Bones glanced round in some apprehension.

“Oblige me, old friend,” he entreated, “by never speakin’ of such things before Henry ­I wouldn’t have him scared for the world.”


Bosambo of the Ochori was a light sleeper, the lighter because of certain stories which had reached him of a stranger who walks by night, and in the middle of the night he suddenly became wide awake, conscious that there was a man in his hut of whose coming the sentry without was ignorant.

Bosambo’s hand went out stealthily for his short spear, but before he could reach it, his wrist was caught in a grip of steel, strong fingers gripped his throat, and the intruder whispered fiercely, using certain words which left the chief helpless with wonder.

“I am M’gani of the Night,” said the voice with authoritative hauteur, “of me you have heard, for I am known only to chiefs; and am so high that chiefs obey and even devils go quickly from my path.”

“O, M’gani, I hear you,” whispered Bosambo, “how may I serve you?”

“Get me food,” said the imperious stranger, “after, you shall make a bed for me in your inner room, and sit before this house that none may disturb me, for it is to my high purpose that no word shall go to M’ilitani that I stay in your territory.”

“M’gani, I am your dog,” said Bosambo, and stole forth from the hut like a thief to obey.

All that day he sat before his hut and even sent away the wife of his heart and the child M’sambo, that the rest of M’gani of the N’gombi should not be disturbed.

That night when darkness had come and the glowing red of hut fires grew dimmer, M’gani came from the hut.

Bosambo had sent away the guard and accompanied his guest to the end of the village.

M’gani, with only a cloak of leopard skin about him, twirling two long spears as he walked, was silent till he came to the edge of the city where he was to take farewell of his host.

“Tell me this, Bosambo, where are Sandi’s spies that I may avoid them?”

And Bosambo, without hesitation, told him.

“M’gani,” said he, at parting, “where do you go now? tell me that I may send cunning men to guard you, for there is a bad spirit in this land, especially amongst the people of Lombobo, because I have offended B’limi Saka, the chief.”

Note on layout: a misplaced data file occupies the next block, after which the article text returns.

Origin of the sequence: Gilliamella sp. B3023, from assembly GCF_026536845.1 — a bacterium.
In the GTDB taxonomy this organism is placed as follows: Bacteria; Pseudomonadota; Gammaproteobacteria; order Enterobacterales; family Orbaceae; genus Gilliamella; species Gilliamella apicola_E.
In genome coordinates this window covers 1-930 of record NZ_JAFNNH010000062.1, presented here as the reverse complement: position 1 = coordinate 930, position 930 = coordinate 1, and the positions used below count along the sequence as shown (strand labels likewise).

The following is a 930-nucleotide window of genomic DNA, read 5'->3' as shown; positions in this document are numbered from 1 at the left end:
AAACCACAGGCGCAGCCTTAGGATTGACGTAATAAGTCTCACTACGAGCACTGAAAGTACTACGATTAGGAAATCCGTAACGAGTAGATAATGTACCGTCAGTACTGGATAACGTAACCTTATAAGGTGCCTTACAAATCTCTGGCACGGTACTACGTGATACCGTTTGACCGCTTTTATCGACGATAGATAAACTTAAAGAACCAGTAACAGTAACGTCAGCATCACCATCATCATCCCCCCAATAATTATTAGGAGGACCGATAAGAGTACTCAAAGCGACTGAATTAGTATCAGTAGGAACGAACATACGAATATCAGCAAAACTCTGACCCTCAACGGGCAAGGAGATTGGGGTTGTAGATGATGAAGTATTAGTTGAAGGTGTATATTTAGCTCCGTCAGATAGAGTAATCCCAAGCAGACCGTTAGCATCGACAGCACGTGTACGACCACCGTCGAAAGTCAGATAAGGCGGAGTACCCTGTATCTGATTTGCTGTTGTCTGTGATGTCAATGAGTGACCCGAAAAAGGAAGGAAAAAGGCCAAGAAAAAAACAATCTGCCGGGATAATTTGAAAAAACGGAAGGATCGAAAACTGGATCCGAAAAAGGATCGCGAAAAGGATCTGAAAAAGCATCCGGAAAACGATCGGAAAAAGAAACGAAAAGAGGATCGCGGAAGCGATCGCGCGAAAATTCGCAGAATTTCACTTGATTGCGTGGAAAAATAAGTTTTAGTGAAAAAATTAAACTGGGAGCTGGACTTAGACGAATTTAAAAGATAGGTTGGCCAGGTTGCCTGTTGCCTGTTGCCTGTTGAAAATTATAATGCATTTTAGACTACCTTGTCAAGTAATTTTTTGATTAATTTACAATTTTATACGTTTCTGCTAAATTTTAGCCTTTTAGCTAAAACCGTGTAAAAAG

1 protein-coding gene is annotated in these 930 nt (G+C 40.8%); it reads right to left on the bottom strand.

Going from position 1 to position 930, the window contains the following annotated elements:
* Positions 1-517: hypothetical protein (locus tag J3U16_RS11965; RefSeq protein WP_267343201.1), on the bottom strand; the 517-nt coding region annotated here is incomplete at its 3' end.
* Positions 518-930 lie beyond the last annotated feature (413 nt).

“No soldiers do I need, O Bosambo,” said the other.  “Yet I tell you this that I go to quiet places to learn that which will be best for my people.”

He turned to go.

“M’gani,” said Bosambo, “in the day when you shall see our lord Sandi, speak to him for me saying that I am faithful, for it seems to me, so high a man are you that he will listen to your word when he will listen to none other.”

“I hear,” said M’gani gravely, and slipped into the shadows of the forest.

Bosambo stood for a long time staring in the direction which M’gani had taken, then walked slowly back to his hut.

In the morning came the chief of his councillors for a hut palaver.

“Bosambo,” said he, in a tone of mystery, “the Walker-of-the-Night has been with us.”

“Who says this?” asked Bosambo.

“Fibini, the fisherman,” said the councillor, “for this he says, that having toothache, he sat in the shadow of his hut near the warm fire and saw the Walker pass through the village and with him, lord, one who was like a devil, being big and very ugly.”

“Go to Fibini,” said a justly annoyed Bosambo, “and beat him on the feet till he cries ­for he is a liar and a spreader of alarm.”

Yet Fibini had done his worst before the bastinado (an innovation of Bosambo’s) had performed its silencing mission, and Ochori mothers shepherded their little flocks with greater care when the sun went down that night, for this new terror which had come to the land, this black ghost with the wildfire fame was reputed especially devilish.  In a week he had become famous ­so swift does news carry in the territories.

Men had seen him passing through forest paths, or speeding with incredible swiftness along the silent river.  Some said that he had no boat and walked the waters, others that he flew like a bat with millions of bats behind him.  One had met him face to face and had sunk to the ground before eyes “that were very hot and red and thrusting out little lightnings.”

He had been seen in many places in the Ochori, in the N’gombi city, in the villages of the Akasava, but mainly his hunting ground was the narrow strip of territory which is called Lombobo.

B’limi Saka, the chief of the land, himself a believer in devils, was especially perturbed lest the Silent Walker should be a spy of Government, for he had been guilty of practices which were particularly obnoxious to the white men who were so swift to punish.

“Yet,” said he to his daughter and (to the disgust of his people, who despised women) his chief councillor, “none know my heart save you, Lamalana.”

Lamalana, with her man shoulders and her flat face, peered at her grizzled father sideways.